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In Russell's book "History of Western Philosophy," he talks about the uniqueness of numbers, and how numbers are different from perceptions. And so he discusses the sentence "I have two hands" - where "hands" are perceptions, while "two" is not.

He claims that "I have two hands" means:

'There is an a such that there is a b such that a and b are not identical and whatever x may be, "x is a hand of mine" is true when, and only when, x is a or x is b.'

He goes on to explain that in the above expression, the word 'two' does not occur. Verbatim,

Here the word 'two' does not occur. It is true that two letters a and b occur, but we do not need to know that they are two, any more than we need to know that they are black, or white, or whatever colour they may happen to be.

Later he also discusses the concept of "one," and in similar vein he says

To say 'the earth has one satellite' is to give a property of the concept 'earth's satellite,' namely the following property: 'There is a c such that "x is a satellite of the earth" is true when, and only when, x is c.'

I'm not entirely sure how those expressions actually mean "I have two hands" or "The earth has one satellite."

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Russell's theory of descriptions was his attempt to apply the tools of logical analysis to problems in the philosophy of language. Russell's theory is what is called a mediated reference theory, or sometimes an indirect reference theory. This is because in Russell's theory, we do not directly reference things. Instead, we describe things in a specific way such that the things we want to reference are uniquely satisfied. This leads to the very confusing and unnatural sounding sentences such as those in your example, but it is easy to following along with his examples and understand how they mean the same thing as the more natural sounding English expressions they replace.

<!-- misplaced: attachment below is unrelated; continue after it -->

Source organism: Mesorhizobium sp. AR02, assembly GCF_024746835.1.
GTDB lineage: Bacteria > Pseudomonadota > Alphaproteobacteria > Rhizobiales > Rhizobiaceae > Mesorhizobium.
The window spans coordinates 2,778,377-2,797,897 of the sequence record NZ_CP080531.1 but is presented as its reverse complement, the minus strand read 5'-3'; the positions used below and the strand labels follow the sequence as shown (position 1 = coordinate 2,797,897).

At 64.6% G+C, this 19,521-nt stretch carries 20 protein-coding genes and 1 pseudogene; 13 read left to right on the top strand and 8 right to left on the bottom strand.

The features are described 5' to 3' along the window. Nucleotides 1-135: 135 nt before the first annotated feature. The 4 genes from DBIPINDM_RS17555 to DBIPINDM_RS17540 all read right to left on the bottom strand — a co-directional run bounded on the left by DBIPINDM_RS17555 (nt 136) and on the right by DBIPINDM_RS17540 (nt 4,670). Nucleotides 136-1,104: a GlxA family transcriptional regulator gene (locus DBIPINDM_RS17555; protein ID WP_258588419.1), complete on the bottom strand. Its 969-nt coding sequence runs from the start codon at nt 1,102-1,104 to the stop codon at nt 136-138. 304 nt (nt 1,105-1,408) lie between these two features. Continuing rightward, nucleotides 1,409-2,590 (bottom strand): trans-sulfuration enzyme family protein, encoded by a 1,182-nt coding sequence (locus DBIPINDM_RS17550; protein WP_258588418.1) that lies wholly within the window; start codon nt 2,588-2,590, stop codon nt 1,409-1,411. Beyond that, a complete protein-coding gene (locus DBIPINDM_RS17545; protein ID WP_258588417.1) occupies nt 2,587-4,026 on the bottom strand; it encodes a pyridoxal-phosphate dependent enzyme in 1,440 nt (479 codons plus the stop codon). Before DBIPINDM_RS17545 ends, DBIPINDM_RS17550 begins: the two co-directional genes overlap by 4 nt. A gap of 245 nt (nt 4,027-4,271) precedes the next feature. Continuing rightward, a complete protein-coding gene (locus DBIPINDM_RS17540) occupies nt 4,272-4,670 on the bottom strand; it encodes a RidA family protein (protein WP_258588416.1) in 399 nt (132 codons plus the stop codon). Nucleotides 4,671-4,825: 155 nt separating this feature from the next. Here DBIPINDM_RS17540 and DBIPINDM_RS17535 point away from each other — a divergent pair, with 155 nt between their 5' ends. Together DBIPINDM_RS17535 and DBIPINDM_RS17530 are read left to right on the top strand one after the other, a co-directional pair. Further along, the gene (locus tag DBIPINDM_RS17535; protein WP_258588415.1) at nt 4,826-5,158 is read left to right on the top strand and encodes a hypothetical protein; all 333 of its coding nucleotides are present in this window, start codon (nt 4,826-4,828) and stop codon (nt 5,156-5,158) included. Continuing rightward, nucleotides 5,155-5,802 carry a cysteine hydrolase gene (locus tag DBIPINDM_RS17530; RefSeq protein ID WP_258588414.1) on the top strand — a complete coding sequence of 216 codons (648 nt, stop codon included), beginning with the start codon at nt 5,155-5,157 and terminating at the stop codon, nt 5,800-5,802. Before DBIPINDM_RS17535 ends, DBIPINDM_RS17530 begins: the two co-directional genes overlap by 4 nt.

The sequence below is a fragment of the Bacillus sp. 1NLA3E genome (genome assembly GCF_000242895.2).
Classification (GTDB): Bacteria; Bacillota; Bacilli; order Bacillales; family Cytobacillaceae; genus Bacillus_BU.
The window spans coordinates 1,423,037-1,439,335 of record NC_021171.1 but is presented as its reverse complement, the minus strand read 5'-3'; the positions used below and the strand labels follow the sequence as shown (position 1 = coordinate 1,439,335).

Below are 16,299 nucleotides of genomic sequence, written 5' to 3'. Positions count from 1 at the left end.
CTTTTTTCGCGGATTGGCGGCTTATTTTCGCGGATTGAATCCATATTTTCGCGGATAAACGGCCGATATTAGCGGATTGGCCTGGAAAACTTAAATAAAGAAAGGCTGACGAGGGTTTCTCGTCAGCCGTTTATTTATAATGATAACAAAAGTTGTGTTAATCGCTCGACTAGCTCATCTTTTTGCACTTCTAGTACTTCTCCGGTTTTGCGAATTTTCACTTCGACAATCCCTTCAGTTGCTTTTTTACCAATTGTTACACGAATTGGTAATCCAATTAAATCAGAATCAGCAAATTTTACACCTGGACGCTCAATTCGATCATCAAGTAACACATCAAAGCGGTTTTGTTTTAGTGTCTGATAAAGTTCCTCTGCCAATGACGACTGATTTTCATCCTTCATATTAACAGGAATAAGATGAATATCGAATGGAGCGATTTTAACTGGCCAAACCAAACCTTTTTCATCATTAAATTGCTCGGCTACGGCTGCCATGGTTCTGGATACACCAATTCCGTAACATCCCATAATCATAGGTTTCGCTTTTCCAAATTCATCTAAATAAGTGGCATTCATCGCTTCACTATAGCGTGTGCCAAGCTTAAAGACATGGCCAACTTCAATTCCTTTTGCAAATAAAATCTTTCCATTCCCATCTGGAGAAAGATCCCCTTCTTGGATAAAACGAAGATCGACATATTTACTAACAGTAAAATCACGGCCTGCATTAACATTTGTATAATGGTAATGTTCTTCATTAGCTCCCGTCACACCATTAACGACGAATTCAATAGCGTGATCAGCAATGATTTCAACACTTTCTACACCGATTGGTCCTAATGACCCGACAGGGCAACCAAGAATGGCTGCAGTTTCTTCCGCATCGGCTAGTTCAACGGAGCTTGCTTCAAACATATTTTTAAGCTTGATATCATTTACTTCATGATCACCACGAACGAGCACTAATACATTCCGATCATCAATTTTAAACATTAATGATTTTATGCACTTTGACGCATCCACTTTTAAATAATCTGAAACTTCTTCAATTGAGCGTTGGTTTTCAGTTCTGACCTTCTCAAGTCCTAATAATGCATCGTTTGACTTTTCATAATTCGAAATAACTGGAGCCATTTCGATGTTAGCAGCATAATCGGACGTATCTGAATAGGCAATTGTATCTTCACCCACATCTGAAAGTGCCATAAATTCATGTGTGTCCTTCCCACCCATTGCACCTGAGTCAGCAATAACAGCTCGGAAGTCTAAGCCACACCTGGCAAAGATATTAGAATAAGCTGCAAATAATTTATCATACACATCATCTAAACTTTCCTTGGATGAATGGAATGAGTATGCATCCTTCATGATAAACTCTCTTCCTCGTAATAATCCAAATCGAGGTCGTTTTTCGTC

Why Russell advocated such a seemingly unnatural position is because of a series of puzzles discovered by Frege about language that caused Frege and others (such as Russell) to begin the modern study of the philosophy of language. One puzzle in the philosophy of language is "how can we reference things that do not exist?" commonly called "the problem of apparent reference to non-existentials" and Russell's famous example is:

The present king of France is bald.

France has no present king, therefore the sentence cannot be true. However, it wouldn't seem right to say that it is false either, because that would mean "the present king of France is not bald" is true, which it also is not. So, how can this sentence be meaningful (how can we understand it?) if it doesn't reference anything? Russell uses his theory of descriptions to analyze the sentence as really expressing a conjunction of three sentences:

(a) There exists something that is the present king of France.

(b) There is only one thing that is the present king of France.

(c) Anything that is the present king of France is bald.

Clearly we can see that (a) is false, so no matter what the other sentences say, the entire conjunction (a AND b AND c) is false. The sentence is meaningful because it presents us with a false statement, one that is logically analyzable, as opposed to some weird and incoherent string of symbols. This should also highlight how this is an "indirect" theory of reference. We are not saying "he is the king of France" while pointing at someone. We are saying "something or other is the king of France" and "whatever that something is is bald". We never pick out that one individual thing so we are not referencing something that does not exist.